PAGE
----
In the past, we had constructive engagement and flexible engagement, but they never took us anywhere. . . Now, we will adopt another approach, neighbour engagement. We will talk to them in a friendly manner on subjects that they are comfortable with.But here's where it gets worse, or strange. I mean really strange. The Bangkok Post reports: "he would also talk about the Election Commission's experiences in organizing a constitutional referendum when he visits Burma in the second week of March. The junta has announced plans for a national referendum in May." **
The policy of non-interference remains a sacrosanct principle, not only for Asean but also the international community.
Translation: Thailand will help Burma orchestrate its bogus constitutional referendum.** Now wouldn't that be ironic?
The new Thai government is the reincarnation of the government ousted by the military coup, and it was the coup-makers who put forward the referendum on a new constitution.**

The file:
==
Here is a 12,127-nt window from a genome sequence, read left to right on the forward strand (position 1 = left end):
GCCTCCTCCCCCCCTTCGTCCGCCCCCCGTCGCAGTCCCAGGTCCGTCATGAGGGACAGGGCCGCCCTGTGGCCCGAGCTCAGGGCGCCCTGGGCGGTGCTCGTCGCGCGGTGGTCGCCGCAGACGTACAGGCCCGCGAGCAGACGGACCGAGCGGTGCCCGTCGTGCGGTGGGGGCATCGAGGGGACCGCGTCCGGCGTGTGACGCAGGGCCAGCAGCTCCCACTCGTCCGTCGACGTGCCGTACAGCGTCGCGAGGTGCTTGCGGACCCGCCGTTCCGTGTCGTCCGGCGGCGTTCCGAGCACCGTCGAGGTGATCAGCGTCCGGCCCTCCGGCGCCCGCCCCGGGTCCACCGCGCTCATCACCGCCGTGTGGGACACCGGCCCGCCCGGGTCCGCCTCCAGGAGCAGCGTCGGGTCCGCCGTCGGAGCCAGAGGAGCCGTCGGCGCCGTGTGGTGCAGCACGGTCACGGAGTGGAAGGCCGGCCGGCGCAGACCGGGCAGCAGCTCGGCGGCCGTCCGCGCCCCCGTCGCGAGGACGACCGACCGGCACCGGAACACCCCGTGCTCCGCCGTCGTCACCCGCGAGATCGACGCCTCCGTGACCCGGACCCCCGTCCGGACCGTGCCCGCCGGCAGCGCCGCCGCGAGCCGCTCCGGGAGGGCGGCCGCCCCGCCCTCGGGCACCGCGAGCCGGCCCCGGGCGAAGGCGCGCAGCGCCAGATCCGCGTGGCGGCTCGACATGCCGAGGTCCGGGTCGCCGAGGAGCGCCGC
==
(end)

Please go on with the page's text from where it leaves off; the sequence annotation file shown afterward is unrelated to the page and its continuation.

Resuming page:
It's unbelievable to think that this new democratically elected government of Thailand would offer to help Burma's junta to model their referendum on the referendum initiated by the previous military-backed Thai regime.
By his recent words concerning to Burma, the foreign minister betrays the very principles of democracy that the election of his government in December represented to Thai voters and the world at large.
Note: Thailand's was Burma's top trading partner during 2006-07 with a bilateral trade volume of $2.66 billion. Thailand does twice as much trade with Burma as China. And the government of Burma claims to control over half of the country's trade (Myanmar Times, quoting Myanmar government sources).
* Bangkok Post: "Thailand has no choice but to put national economic interests before human rights concerns in dealing with Burma, Foreign Minister Noppadon Pattama said yesterday."
I think it probable that the very idea for Burma to hold its proposed May referendum was inspired by the constitutional referendum held in Thailand by the Thai junta held in August 2007.
**Consider that the new Thai constitution passed by referendum was designed to produce weaker elected governments and puts greater authority in the hands of an unelected judiciary than the 1997 Constitution which it replaced. Recall that the Thai junta backed interim regime made it difficult -- illegal in some cases -- for people to campaign against the referendum on the new constitution. Moreover, the 1997 constitution the coup makers discarded had been a democratic one.